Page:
Embezzlement – is your nonprofit association at risk?

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Scott Dick

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We’ve heard much about fraud and embezzlement in the news headlines of recent years, in a time of much economic instability and uncertainty. How is your organization managing? How about your employees and trusted volunteers?

Many schemes of fraud and embezzlement are carried out by a person you would least expect, someone above suspicion. The reality is you can never be totally sure of what is going on in one’s personal life. Experience has shown that there are often three conditions present when fraud occurs: (1) incentive (e.g., personal financial hardship, drug problem), (2) opportunity (e.g., weak internal controls) and (3) rationalization (e.g., righting a perceived wrong, a sense of entitlement).

One of the biggest challenges for smaller organizations is proper segregation of duties.  Yet, it is possible to put some meaningful controls in place even when your entire accounting department consists of only one employee or volunteer. Past studies have shown that nonprofits have higher fraud risk in three specific areas:  (1) incoming checks from members, sponsors, attendees (2) printing and postage expenses, and (3) personnel expenses (payroll, payroll taxes, fringe benefits).

Here are a few practical suggestions to help your nonprofit strengthen its internal controls, when resources are limited:

  • Separate the handling of cash receipts from accounting transaction processing:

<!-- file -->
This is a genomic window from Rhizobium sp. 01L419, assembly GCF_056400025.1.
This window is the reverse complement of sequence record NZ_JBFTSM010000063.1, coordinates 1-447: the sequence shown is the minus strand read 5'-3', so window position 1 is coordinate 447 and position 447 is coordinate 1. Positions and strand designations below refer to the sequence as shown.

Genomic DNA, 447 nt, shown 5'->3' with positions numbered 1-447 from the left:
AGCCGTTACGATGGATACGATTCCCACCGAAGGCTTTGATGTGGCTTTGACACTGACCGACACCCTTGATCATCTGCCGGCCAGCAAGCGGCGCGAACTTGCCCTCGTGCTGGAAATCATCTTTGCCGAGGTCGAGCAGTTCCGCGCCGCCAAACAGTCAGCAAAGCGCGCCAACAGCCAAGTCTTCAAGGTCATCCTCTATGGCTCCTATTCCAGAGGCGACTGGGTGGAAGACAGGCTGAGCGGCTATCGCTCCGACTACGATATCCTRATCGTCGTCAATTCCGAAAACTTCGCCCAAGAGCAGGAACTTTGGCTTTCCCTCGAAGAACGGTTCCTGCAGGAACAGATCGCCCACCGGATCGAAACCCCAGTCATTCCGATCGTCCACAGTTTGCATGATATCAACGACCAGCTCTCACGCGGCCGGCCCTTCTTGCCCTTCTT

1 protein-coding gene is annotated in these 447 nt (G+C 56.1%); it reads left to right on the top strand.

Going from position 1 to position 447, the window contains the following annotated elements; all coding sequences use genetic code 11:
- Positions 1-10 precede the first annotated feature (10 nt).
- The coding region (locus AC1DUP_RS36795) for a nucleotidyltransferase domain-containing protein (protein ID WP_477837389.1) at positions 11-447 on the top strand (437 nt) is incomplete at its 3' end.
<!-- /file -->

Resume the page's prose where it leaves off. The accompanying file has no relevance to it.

• Setup a lockbox service at the bank.
    • Have someone outside of accounting (e.g., receptionist) open mail, list checks, and immediately and restrictively endorse. Spell out the name of your organization (not the acronym) and include the bank name and account number. Lock up endorsed checks and prepare the daily/weekly deposit. Independently verify the bank receipt with the intended deposit items. Do not give original checks to a department that generated the revenue (e.g., fundraising). 
  • Require bank statements to be forwarded, unopened, to a chief staff executive or officer. Ask the bank to ensure that copies of cancelled checks are included.  Open and review for unusual items, unfamiliar vendors. Randomly select a few checks and request supporting documentation. Require two signatures on checks, avoiding accounting personnel. Review monthly bank reconciliations. Investigate old items.
  • Separate those in purchasing authority from transaction processing. Prepare and approve a budget and assign accountability. Verify the identity of, and approve, new vendors. Review monthly budget vs. actual.
  • Secure check stock, bank account, and confidential member information and restrict personnel access.
  • Perform background checks on persons with accounting responsibility.
  • Hire an independent CPA to conduct an annual audit.  Take suggestions seriously.
  • Implement a whistleblower protection policy and conflicts of interest policy.

Fraud can cause permanent damage to a nonprofit, including its reputation and support.  If you are uncertain about your system of internal controls, now is the time to address the question. 

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